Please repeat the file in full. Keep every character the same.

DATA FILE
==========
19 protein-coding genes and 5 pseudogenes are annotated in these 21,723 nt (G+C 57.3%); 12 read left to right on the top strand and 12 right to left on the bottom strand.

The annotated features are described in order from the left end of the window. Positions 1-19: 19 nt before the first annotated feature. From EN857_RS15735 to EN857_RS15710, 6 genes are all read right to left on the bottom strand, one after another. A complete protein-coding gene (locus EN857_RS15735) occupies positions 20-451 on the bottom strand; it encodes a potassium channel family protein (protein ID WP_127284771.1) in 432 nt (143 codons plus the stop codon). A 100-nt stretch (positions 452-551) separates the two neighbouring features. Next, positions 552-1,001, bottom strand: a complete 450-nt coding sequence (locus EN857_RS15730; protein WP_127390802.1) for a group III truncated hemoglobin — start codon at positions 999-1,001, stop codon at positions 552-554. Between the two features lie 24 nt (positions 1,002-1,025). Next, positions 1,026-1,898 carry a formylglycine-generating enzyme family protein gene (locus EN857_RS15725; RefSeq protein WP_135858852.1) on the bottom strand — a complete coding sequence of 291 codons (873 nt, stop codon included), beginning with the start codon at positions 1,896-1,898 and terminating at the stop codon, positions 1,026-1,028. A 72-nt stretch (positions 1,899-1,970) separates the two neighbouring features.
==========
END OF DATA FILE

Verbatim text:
19 protein-coding genes and 5 pseudogenes are annotated in these 21,723 nt (G+C 57.3%); 12 read left to right on the top strand and 12 right to left on the bottom strand.

The annotated features are described in order from the left end of the window. Positions 1-19: 19 nt before the first annotated feature. From EN857_RS15735 to EN857_RS15710, 6 genes are all read right to left on the bottom strand, one after another. A complete protein-coding gene (locus EN857_RS15735) occupies positions 20-451 on the bottom strand; it encodes a potassium channel family protein (protein ID WP_127284771.1) in 432 nt (143 codons plus the stop codon). A 100-nt stretch (positions 452-551) separates the two neighbouring features. Next, positions 552-1,001, bottom strand: a complete 450-nt coding sequence (locus EN857_RS15730; protein WP_127390802.1) for a group III truncated hemoglobin — start codon at positions 999-1,001, stop codon at positions 552-554. Between the two features lie 24 nt (positions 1,002-1,025). Next, positions 1,026-1,898 carry a formylglycine-generating enzyme family protein gene (locus EN857_RS15725; RefSeq protein WP_135858852.1) on the bottom strand — a complete coding sequence of 291 codons (873 nt, stop codon included), beginning with the start codon at positions 1,896-1,898 and terminating at the stop codon, positions 1,026-1,028. A 72-nt stretch (positions 1,899-1,970) separates the two neighbouring features.